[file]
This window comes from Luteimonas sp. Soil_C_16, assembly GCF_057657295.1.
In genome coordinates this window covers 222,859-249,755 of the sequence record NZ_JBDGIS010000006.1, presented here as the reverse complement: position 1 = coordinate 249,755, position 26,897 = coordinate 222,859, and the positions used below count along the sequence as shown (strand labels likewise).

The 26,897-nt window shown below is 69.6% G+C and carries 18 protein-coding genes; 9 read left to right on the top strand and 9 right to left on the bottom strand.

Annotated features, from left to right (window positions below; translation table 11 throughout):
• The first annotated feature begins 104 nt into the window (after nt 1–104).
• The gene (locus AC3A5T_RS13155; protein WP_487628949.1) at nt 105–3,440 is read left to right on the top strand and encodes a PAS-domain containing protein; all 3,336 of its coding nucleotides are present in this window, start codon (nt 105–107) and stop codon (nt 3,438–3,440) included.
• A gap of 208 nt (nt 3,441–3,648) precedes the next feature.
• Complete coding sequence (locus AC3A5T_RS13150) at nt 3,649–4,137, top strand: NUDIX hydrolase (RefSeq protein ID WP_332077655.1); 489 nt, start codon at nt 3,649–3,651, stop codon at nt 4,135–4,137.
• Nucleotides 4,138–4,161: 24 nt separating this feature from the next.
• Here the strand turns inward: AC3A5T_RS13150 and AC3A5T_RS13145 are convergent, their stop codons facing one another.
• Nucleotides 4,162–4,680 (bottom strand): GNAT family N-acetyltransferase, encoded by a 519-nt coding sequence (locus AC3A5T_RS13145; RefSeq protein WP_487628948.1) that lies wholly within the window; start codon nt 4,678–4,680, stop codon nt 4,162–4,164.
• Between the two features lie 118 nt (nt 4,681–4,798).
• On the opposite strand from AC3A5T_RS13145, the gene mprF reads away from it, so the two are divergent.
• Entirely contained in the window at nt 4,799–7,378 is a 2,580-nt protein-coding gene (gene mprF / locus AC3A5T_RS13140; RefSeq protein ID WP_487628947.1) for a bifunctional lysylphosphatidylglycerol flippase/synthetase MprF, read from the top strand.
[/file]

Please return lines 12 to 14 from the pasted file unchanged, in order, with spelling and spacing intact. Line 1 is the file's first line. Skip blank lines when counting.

• Between the two features lie 118 nt (nt 4,681–4,798).
• On the opposite strand from AC3A5T_RS13145, the gene mprF reads away from it, so the two are divergent.
• Entirely contained in the window at nt 4,799–7,378 is a 2,580-nt protein-coding gene (gene mprF / locus AC3A5T_RS13140; RefSeq protein ID WP_487628947.1) for a bifunctional lysylphosphatidylglycerol flippase/synthetase MprF, read from the top strand.